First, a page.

Attorneys and Real Estate Commissions
Click HERE to read the article from TAR.
The Texas Real Estate License Act (TRELA) is clear about the relationship between real estate brokerages and attorneys regarding compensation in a sales transaction. But, surprisingly the topic is one that continuously raises questions for real estate agents.
The attached article from the TEXAS REALTOR® is comprehensive, yet clear and simple in its factual answer to this question. The article was written by two former TAR attorneys and updated by a current attorney on the TAR Legal Hotline. Also attached are two pertinent TAR Legal FAQs and a quick “quiz” on sharing commissions that includes the topic of sharing fees with attorneys and even more from AttorneyLehiUtah.com.
Let’s begin by answering the main Question: Can an attorney be paid a commission as part of a sales transaction?
Answer: It depends!
- Yes, if that attorney has an active Texas real estate license, sales agent or broker.
- No, if the attorney is providing professional legal services to a client for which he/she is being paid for those services by his/her client, and the attorney does not hold a real estate license.
Paying an unlicensed person a “commission”, attorney or any other person, would put the brokerage at risk of losing their real estate license by not complying with the TRELA and paying an unlicensed person.
The more technical issue of “rebates” to principals opens another area where the brokerage has to make a business policy decision: Does the brokerage pay a “rebate” to principals (buyers or sellers). The license law allows a brokerage to pay rebates to principals but this is not the policy of BHGREGG in general.
When an attorney or any individual asks for a “rebate” of a portion of the brokerage commission, either applied to the purchase price or to closing costs, two factors must be considered: (1) it may cause an interference with the existing listing agreement fee between the seller and the brokerage. This happens because the buyer is asking for an additional amount from the seller. And, (2) the need for an accounting of these funds at closing. There is a requirement for full disclosure of all funds received by the buyer from any other party to the transaction. This principal rebate must appear on the closing disclosure, in compliance with CFPB (Consumer Financial Protection Bureau) regulations.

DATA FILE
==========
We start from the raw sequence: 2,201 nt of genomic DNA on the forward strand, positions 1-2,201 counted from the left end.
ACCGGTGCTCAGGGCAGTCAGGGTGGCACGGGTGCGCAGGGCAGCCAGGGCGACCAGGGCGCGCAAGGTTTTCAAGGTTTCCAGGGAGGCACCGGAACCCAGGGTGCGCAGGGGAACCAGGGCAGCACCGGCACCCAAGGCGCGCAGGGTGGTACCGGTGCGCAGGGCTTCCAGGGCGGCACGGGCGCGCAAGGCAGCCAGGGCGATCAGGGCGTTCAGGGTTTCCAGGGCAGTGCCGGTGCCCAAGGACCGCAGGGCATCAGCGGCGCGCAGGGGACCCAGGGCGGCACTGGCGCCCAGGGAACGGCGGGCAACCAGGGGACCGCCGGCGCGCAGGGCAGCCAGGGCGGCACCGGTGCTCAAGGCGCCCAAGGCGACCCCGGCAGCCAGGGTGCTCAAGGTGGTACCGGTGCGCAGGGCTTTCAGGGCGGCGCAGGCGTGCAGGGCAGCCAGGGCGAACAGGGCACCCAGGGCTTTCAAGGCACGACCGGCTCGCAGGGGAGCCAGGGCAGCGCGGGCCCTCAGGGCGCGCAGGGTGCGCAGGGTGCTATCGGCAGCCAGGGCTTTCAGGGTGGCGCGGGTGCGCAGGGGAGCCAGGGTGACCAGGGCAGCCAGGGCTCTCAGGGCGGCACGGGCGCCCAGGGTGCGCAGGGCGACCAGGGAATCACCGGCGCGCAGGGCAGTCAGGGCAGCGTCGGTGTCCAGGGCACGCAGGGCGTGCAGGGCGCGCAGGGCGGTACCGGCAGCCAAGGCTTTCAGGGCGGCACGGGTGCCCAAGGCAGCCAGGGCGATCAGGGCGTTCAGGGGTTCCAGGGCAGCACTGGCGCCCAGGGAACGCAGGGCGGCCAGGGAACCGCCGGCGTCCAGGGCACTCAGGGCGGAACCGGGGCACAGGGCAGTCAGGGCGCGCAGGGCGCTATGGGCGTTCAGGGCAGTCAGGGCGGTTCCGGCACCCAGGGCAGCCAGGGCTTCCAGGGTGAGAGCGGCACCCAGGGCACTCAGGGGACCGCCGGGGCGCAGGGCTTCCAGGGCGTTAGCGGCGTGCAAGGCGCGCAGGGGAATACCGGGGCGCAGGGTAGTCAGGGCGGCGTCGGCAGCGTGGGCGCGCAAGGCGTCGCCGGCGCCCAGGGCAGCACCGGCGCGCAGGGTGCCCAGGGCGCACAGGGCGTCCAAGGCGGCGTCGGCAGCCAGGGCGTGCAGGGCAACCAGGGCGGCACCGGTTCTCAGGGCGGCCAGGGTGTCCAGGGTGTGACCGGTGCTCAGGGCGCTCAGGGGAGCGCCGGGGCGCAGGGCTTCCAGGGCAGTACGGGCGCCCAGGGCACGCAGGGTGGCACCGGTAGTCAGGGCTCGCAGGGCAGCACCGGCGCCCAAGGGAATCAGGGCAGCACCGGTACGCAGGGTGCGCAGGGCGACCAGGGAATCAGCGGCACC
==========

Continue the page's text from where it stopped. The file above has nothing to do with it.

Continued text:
To be fair, consistent and simple, the answer to unlicensed attorneys is, work with a licensed real estate agent. It is not only about the compensation, it is about representation to protect the seller, listing agent, and the brokerage; and for the buyer, it is about receiving the advice and counsel of a buyer’s agent. There is much more to a sales transaction then writing the contract. It involves knowledge of the market, negotiating skills, inspections and a total understanding of the “process” which a licensed real estate agent handles every day.
Dianne McCoy, Realtor® – Director of Education and Compliance
Click HERE to view or download the article from TAR.